Brightness and Contrast

As I mentioned, I am not using the dynamic contrast feature for any of these measurements. Since it does not allow you to adjust the brightness when it is enabled, it will be far too bright for regular use and seems designed to mostly produce a number that looks good on spec sheets. In use it also takes nearly 3 seconds to respond to a change in average picture level, which most people will find too slow and annoying in actual use.

When the backlight is set to the maximum, a white field puts out 307 cd/m2 of light. Setting the backlight to minimum causes the white reading to fall down to 26 cd/m2. While the backlight setting is adjustable from 0-100, it is only adjustable in increments of 3, so it is really 0-33. These coarse adjustments cause issues later on as hitting 200 cd/m2 is a bit harder.

White Level -  i1Pro and C6

The black level with the backlight at maximum is a rather high 0.4122 cd/m2 and with it at minimum it is 0.0369 cd/m2. While the AUO panel used is AHVA, this is really more of an IPS type panel as opposed to being a VA type panel. AHVA (Advanced Hyper-Viewing Angle) is fundamentally different than VA (Vertical Alignment), and PVA/MVA panels would generally show much better black levels than this.

Black Level - 1iPro and C6

These combine to have mediocre contrast ratios of 717:1 and 744:1. Modern IPS panels are now doing over 1,000:1 and VA panels can be past 4,000:1. Since this is the first AHVA panel I’ve seen I’m not sure if this is an overall flaw with the AHVA technology or with the implementation in this monitor -- or perhaps a bit of both.

Contrast Ratio -  i1Pro and C6

The QNIX is plenty bright and offers a nice lower level brightness setting as well. The rest of the brightness settings are too coarse to easily select a specific level, while the black level and contrast ratios suffer overall. In short, this isn't a professional grade display, but then the pricing and source should have already made that abundantly clear.

Introduction and Specs sRGB Test Bench
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  • coburn_c - Friday, April 11, 2014 - link

    Wow I always assumed these cheapo panels were garbage, but 500:1 contrast and a 50% uniformity? I'll take a cheap 1080p *VA over this any day. Reply
  • peterfares - Friday, April 11, 2014 - link

    If color accuracy is most important to you then that's probably good idea.

    I on the other hand don't need color accuracy for what I use my computer for. For me, resolution is king.
    Reply
  • dylan522p - Friday, April 11, 2014 - link

    I con't really mind the color accuracy. My problem was the unifromity, you can visually see the difference between blacks on one part of the screen and on another part. The white point is also off. Both of those things were deal breakers for me. Reply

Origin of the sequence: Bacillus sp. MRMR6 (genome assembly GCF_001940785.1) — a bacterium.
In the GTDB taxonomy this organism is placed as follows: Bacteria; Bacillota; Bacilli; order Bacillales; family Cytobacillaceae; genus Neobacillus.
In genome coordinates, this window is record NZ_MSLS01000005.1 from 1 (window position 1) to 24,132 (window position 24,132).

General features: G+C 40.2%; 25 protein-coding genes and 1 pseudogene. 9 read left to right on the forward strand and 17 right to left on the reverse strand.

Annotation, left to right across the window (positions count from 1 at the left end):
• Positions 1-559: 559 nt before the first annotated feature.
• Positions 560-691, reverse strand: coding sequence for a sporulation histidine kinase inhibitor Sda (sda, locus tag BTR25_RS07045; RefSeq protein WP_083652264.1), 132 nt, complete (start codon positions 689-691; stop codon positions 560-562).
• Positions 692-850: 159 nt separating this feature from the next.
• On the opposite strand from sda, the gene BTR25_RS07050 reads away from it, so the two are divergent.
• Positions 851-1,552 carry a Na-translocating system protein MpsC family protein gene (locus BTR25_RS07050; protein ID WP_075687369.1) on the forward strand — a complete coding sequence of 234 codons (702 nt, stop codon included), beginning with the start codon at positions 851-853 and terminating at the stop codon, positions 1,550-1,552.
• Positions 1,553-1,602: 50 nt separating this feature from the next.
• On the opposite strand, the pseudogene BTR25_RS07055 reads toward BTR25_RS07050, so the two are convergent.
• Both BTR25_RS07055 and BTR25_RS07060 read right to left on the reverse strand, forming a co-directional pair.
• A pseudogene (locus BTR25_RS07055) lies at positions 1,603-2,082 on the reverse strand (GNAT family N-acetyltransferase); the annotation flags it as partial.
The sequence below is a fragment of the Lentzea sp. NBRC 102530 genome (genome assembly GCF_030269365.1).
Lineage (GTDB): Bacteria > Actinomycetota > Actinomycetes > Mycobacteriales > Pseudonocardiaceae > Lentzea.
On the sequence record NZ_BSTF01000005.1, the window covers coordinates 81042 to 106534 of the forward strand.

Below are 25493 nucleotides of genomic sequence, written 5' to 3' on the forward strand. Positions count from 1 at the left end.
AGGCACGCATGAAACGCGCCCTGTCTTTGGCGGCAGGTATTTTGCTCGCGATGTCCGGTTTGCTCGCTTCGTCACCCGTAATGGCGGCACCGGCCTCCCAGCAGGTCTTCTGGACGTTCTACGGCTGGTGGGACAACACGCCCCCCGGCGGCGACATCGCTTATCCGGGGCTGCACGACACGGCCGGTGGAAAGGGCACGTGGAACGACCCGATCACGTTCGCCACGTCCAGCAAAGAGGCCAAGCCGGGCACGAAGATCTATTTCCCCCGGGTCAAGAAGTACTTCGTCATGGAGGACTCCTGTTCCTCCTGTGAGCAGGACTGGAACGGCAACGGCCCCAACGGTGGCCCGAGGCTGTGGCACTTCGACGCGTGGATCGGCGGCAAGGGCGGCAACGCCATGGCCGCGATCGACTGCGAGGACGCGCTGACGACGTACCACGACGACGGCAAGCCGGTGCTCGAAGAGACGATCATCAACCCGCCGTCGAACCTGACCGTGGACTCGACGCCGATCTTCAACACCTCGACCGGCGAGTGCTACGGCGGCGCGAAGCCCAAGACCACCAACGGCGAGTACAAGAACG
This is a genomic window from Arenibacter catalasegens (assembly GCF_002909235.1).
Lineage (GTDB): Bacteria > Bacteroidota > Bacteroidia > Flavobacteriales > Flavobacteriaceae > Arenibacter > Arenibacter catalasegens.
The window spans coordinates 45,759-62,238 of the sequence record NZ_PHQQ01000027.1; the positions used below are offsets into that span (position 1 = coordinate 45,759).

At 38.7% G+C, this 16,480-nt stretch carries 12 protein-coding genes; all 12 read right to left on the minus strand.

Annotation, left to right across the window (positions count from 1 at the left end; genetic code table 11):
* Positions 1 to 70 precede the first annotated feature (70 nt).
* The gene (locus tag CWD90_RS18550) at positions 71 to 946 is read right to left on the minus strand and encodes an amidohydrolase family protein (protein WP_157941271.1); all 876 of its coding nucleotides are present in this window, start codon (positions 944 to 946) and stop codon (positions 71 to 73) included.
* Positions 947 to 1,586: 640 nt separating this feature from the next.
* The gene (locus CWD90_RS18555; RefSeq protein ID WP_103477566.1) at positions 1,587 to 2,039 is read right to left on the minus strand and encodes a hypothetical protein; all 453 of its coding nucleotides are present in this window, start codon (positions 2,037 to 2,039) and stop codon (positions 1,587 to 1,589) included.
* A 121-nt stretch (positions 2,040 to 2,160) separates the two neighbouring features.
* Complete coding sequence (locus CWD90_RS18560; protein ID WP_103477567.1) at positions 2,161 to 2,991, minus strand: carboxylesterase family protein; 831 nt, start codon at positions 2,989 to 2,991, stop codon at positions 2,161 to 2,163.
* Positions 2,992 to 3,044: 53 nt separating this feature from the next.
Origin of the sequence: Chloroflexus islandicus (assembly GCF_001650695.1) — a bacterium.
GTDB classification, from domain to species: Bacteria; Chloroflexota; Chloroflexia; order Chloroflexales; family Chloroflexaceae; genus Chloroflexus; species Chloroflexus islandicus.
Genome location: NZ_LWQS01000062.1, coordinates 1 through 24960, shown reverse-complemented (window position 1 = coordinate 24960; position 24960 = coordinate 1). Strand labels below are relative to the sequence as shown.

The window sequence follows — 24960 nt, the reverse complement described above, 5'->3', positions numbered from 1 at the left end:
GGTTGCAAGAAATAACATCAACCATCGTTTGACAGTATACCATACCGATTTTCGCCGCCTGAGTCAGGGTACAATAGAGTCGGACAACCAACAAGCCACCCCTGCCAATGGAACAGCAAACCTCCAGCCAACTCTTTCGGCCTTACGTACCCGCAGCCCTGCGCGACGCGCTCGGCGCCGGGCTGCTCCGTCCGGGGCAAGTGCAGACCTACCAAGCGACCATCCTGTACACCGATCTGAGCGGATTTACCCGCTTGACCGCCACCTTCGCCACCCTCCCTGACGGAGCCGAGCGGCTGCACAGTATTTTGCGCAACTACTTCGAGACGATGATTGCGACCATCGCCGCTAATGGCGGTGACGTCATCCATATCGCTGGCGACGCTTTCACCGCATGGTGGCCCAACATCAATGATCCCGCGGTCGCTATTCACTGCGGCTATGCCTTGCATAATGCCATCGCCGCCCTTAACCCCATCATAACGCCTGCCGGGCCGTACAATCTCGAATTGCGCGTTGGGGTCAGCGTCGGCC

• jtrdfw - Wednesday, May 14, 2014 - link

    Back light bleed is the most common complaint with QNIX (and related) since that has to do with the manufacturing quality of the metal frame the panel is in, then case quality. Colors, contrast ratio, input lag, refresh rate, and quality of the panel are not. Note that this is not the common Qnix 2710, but a different and far less popular version.

    In general, it is an unbeatable quality monitor for ~$310 shipped. And shipping takes 1-2 days from Korea (literally).

    It's unfortunate someone sent them a True10 version of this as it is not the same.
    Reply
  • edlee - Friday, April 11, 2014 - link

    I am troubled by the fact that the Dell U2713Hm, samsung were left out of most benchmarks results which would compared better than having the dell 32" led in the tests?

    Its still readily available, and it would have have been a better comparison since it matches same resolution and screen size.
    Reply
  • Sabresiberian - Saturday, April 12, 2014 - link

    They don't all test out so poorly. Of course if you really want a quality display for production work, pay the price, this is never going to work for you.

    As I always say, fit your hardware choice to your purpose; not everything will work for your tastes or needs. :)
    Reply
  • laweijfmvo - Friday, April 11, 2014 - link

    sorry, but this is just poorly written. it took me until the bottom of the first page to realize this wasn't a 4k screen, and sentences like this just baffle me:

    "... and utilized the same panel as more expensive offerings, though often with a lower grade panel."
    Reply
  • rpg1966 - Friday, April 11, 2014 - link

    Yes. The line under the heading referring to 2560x1440 confused me as well... Reply
  • pattycake0147 - Friday, April 11, 2014 - link

    I too was confused about the resolution of the monitor. The first line of the article talked about "QuadHD displays from South Korea" which made me think that's what I was going to be reading about.

    Your quoted line about panels caught me off guard too, but after carefully re-reading it about four times I figured out what the author meant.
    Reply
  • lazarpandar - Friday, April 11, 2014 - link

    HD refers to 1280x720 so it logically follows that QHD refers to 2560x1440. Look at some laptop spec sheets, they all claim HD for 1366x768 and Full HD for 1920x1080. This review is not confusing in any way, it just sounds like you guys weren't very familiar with the terminology (which is admittedly kind of confusing). Reply

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